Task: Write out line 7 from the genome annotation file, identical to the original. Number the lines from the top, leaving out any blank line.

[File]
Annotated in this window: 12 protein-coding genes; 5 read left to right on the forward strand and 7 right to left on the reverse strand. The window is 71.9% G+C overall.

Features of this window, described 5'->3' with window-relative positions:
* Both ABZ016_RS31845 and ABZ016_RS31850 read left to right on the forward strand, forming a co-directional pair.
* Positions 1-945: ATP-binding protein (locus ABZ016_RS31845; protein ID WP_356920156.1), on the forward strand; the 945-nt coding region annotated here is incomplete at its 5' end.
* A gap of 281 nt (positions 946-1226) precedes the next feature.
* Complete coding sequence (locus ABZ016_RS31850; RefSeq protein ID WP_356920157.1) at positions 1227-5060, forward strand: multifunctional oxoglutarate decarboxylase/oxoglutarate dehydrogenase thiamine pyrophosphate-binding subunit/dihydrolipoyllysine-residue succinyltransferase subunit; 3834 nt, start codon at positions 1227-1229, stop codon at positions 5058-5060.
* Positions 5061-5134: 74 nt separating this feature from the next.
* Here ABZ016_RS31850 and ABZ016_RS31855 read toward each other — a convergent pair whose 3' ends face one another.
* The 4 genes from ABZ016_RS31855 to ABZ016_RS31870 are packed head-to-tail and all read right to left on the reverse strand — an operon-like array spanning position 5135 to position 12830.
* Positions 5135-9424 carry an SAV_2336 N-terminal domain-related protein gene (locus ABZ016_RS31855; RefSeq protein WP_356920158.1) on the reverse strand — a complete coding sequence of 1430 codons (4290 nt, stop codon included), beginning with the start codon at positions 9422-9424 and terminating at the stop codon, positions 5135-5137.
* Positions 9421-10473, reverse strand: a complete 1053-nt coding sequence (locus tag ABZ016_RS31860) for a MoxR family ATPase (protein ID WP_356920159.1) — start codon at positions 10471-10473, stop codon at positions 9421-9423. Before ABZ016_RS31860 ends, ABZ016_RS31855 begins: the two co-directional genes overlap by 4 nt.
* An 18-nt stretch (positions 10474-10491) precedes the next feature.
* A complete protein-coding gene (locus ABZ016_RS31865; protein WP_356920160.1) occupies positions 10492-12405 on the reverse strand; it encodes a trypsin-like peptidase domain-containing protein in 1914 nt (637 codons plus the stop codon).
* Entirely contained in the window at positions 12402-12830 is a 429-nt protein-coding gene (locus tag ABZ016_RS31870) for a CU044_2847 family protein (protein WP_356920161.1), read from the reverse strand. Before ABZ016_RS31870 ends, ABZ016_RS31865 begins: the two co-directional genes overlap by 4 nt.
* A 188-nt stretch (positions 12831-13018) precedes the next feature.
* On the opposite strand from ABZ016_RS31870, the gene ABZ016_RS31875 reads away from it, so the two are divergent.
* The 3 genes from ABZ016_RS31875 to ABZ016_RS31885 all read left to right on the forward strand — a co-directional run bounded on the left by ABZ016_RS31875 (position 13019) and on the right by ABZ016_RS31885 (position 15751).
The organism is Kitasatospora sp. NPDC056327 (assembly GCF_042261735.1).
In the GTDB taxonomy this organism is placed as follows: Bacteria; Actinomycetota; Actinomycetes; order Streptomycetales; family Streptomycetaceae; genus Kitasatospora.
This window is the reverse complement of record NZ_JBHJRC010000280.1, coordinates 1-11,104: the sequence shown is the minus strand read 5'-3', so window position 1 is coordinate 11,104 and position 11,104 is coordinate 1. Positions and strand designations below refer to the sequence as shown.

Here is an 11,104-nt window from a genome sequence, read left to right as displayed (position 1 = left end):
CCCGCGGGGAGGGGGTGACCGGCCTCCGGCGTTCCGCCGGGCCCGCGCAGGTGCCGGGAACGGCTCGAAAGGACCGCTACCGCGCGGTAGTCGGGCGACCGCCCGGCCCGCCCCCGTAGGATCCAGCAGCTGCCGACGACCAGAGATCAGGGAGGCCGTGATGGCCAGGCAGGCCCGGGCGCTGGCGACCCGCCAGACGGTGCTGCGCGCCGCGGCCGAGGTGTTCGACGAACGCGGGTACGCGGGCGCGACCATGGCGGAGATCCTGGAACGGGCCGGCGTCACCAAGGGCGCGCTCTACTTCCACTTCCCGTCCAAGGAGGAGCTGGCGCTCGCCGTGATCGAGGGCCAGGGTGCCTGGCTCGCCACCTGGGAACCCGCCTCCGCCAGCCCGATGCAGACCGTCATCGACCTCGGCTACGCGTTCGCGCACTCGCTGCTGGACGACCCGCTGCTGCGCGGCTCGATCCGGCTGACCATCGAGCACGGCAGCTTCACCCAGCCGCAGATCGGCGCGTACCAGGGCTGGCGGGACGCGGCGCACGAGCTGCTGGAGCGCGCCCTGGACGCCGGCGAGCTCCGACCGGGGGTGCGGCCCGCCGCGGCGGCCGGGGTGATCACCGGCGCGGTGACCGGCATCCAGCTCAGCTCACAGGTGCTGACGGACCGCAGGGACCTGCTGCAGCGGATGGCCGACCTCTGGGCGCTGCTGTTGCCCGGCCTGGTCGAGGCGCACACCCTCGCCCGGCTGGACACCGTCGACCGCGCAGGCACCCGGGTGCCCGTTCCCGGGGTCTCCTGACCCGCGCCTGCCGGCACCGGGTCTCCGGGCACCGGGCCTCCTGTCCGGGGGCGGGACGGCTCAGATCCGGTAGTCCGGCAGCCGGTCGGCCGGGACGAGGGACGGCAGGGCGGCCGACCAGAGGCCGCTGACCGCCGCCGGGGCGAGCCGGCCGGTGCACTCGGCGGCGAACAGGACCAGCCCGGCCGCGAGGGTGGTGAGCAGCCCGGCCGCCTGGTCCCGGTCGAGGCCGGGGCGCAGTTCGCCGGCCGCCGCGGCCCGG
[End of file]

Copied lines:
* Positions 5061-5134: 74 nt separating this feature from the next.